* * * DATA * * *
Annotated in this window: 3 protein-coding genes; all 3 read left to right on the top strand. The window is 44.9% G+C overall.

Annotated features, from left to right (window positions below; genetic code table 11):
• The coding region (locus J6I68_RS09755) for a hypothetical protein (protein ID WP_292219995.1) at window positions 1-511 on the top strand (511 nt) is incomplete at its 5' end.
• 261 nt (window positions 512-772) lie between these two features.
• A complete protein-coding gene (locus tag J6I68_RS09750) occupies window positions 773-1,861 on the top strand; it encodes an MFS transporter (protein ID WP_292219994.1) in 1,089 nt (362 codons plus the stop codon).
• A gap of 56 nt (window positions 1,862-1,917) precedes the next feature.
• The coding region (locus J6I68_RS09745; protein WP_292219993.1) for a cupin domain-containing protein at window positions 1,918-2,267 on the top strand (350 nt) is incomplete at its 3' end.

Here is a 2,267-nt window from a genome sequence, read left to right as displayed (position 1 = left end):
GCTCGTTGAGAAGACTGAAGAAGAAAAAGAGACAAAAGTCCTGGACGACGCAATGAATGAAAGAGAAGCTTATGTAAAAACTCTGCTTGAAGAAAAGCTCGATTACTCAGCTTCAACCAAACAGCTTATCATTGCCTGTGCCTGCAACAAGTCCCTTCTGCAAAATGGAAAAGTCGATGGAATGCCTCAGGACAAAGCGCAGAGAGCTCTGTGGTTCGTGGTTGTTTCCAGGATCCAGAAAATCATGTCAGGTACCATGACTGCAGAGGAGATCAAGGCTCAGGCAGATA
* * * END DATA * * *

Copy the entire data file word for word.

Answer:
Annotated in this window: 3 protein-coding genes; all 3 read left to right on the top strand. The window is 44.9% G+C overall.

Annotated features, from left to right (window positions below; genetic code table 11):
• The coding region (locus J6I68_RS09755) for a hypothetical protein (protein ID WP_292219995.1) at window positions 1-511 on the top strand (511 nt) is incomplete at its 5' end.
• 261 nt (window positions 512-772) lie between these two features.
• A complete protein-coding gene (locus tag J6I68_RS09750) occupies window positions 773-1,861 on the top strand; it encodes an MFS transporter (protein ID WP_292219994.1) in 1,089 nt (362 codons plus the stop codon).
• A gap of 56 nt (window positions 1,862-1,917) precedes the next feature.
• The coding region (locus J6I68_RS09745; protein WP_292219993.1) for a cupin domain-containing protein at window positions 1,918-2,267 on the top strand (350 nt) is incomplete at its 3' end.

Here is a 2,267-nt window from a genome sequence, read left to right as displayed (position 1 = left end):
GCTCGTTGAGAAGACTGAAGAAGAAAAAGAGACAAAAGTCCTGGACGACGCAATGAATGAAAGAGAAGCTTATGTAAAAACTCTGCTTGAAGAAAAGCTCGATTACTCAGCTTCAACCAAACAGCTTATCATTGCCTGTGCCTGCAACAAGTCCCTTCTGCAAAATGGAAAAGTCGATGGAATGCCTCAGGACAAAGCGCAGAGAGCTCTGTGGTTCGTGGTTGTTTCCAGGATCCAGAAAATCATGTCAGGTACCATGACTGCAGAGGAGATCAAGGCTCAGGCAGATA